As I write today’s post, once again we’re sitting in the Promenade Café. So far over the past two hours new friends of Tom’s have stopped by to sit with us over a cup of coffee. 

As I continue to write, one ear is directed to their lively conversation as they make every effort to include me in the idle and pleasant chatter. Gosh, this is almost too much fun, interacting with people hour after hour.

I suppose we’ve handed out no less than 150 business cards to ensure our new friends can easily reach us after the cruise, reading our posts old and new, and be able to contact us and we them, when we return to Australia and eventually Tasmania. How fortunate we’ve been to meet so many wonderful people!

May someone new cross your path today and bring you joy!

Photo from one year ago today, April 27, 2015:
Due to a poor internet signal, we’re unable to post the one-year-ago photo.

Power outage…Christmas Day in the South Pacific…Dining out midday…Merry Christmas to all..

Another boat heading down the Qaraniqio River.

Oh, another power outage…on Christmas Day. Wonder when it will come back on. 

In yesterday’s post we failed to mention the cost of the fine dinner at Seduce Restaurant at the Pearl Resort on the evening of Tom’s birthday. Including the meal, the gratuities and the bar bill for his Margarita and my bubbly water, the grand total was FJD $256, USD $106. 

Had we been dining in many other countries such an evening could easily have cost well over USD $200, $FJD $427. As the Fiji dollar changes daily as is the case for currencies worldwide, our round trip taxi fare was FJD $4.68, USD $10 including a 20% tip. When we leave Fiji in 10 days, we’ll give Alfaan a more substantial tip as we often do when we have an opportunity to work with one special driver.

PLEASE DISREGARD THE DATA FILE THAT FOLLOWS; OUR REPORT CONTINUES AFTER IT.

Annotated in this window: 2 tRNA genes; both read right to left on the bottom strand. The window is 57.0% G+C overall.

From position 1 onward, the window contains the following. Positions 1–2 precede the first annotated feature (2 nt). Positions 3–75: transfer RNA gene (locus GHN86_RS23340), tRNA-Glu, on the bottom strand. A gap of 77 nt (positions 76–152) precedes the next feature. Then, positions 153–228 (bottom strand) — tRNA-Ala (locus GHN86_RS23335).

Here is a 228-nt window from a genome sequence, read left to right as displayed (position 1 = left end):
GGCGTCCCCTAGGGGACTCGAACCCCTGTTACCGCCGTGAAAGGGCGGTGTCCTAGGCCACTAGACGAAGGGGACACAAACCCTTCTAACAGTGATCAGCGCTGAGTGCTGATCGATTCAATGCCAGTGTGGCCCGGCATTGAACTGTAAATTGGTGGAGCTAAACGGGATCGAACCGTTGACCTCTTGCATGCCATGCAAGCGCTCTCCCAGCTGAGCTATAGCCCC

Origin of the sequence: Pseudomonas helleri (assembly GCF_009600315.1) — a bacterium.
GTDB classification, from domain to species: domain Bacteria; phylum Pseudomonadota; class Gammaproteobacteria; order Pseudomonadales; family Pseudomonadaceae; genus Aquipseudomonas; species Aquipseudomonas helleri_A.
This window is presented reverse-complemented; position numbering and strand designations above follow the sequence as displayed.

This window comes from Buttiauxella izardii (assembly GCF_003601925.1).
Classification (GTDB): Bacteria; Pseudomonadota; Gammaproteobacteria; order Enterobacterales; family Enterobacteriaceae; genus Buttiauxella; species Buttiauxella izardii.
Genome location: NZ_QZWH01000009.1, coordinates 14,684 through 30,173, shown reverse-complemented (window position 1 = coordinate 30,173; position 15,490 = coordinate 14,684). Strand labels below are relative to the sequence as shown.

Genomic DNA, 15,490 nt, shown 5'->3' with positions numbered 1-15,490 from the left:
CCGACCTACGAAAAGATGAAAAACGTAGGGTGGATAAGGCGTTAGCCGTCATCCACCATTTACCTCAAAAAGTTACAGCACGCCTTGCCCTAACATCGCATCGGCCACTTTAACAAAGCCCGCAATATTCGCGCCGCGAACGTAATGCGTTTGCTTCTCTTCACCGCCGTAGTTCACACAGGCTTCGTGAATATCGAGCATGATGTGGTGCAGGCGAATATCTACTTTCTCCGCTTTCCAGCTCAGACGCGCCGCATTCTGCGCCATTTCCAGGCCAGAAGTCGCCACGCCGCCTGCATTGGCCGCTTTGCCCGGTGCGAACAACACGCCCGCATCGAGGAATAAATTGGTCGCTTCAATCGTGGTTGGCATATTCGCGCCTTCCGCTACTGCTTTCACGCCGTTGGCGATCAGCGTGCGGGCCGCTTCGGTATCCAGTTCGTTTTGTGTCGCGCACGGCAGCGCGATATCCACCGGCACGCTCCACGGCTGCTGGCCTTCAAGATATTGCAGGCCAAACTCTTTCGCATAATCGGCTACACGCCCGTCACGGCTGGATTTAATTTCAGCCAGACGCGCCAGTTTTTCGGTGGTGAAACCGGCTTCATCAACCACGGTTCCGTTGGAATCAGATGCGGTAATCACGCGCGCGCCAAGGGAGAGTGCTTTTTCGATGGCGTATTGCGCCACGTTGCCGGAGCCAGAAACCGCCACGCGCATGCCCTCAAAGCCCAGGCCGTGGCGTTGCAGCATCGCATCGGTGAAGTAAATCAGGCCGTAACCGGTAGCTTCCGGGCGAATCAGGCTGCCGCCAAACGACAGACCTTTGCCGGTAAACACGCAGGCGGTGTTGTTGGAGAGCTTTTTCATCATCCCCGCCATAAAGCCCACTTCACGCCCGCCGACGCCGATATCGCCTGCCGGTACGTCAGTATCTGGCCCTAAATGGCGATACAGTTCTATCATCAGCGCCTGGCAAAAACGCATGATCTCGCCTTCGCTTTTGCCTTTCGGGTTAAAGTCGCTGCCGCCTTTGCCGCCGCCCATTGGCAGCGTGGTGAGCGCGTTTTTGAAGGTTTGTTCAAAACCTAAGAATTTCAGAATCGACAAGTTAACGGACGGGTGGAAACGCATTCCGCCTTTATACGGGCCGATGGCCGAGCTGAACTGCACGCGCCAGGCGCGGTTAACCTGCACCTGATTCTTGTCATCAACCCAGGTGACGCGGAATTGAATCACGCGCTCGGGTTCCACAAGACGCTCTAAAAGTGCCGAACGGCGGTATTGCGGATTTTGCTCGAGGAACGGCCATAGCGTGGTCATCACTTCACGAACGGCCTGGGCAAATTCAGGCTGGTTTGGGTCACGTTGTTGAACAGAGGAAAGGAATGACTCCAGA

The pebbly road for part of our walk later turned into a paved road.

Yesterday afternoon, when the rain stopped for a period, we ventured out on an ambitious walk through the neighborhood. A dog living two doors from us, followed us during the entire almost hour-long walk, making every turn we made continually watching us for our next move.

A house in the area with a commonly seen stucco-type exterior and tin roof.

It reminded me of our old lives when walking our two dogs (Tom didn’t walk in those days) on a vigorous walk in the neighborhood often every day, including the cold winters unless it the temperature was too cold for their little paws walking in the winter’s snow and ice. There was more than one occasion during which I had to carry one or both of our little dogs home when the tiny pads on their feet were too cold to continue on.